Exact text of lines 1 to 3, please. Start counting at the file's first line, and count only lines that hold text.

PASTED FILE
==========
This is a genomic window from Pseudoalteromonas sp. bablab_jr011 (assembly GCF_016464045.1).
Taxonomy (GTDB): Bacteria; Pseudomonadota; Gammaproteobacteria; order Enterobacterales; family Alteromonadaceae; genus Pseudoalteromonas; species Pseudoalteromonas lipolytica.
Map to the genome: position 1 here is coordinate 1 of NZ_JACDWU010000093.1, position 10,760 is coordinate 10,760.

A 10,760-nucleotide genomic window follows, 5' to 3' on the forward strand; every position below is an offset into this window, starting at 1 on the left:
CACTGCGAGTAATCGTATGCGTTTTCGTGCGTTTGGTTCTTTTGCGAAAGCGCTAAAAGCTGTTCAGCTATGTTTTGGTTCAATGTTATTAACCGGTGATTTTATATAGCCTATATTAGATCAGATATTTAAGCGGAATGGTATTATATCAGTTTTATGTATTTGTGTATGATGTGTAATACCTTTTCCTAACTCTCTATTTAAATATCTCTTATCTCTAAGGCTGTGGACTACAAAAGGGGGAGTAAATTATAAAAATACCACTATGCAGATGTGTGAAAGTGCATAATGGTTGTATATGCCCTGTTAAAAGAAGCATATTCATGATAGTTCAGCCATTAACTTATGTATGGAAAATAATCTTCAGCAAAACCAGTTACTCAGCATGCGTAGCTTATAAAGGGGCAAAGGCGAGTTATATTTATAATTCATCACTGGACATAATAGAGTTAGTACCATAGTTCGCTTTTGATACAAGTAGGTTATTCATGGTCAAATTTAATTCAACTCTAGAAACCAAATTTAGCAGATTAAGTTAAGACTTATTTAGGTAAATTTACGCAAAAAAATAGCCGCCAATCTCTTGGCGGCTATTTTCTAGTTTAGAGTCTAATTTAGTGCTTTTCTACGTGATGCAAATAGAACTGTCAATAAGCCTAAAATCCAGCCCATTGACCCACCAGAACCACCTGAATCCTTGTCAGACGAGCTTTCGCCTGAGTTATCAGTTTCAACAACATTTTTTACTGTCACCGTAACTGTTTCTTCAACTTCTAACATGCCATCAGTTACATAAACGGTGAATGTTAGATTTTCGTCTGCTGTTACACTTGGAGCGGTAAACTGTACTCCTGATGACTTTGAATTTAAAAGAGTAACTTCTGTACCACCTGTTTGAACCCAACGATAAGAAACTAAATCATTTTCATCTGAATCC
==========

This is a genomic window from Pseudoalteromonas sp. bablab_jr011 (assembly GCF_016464045.1).
Taxonomy (GTDB): Bacteria; Pseudomonadota; Gammaproteobacteria; order Enterobacterales; family Alteromonadaceae; genus Pseudoalteromonas; species Pseudoalteromonas lipolytica.
Map to the genome: position 1 here is coordinate 1 of NZ_JACDWU010000093.1, position 10,760 is coordinate 10,760.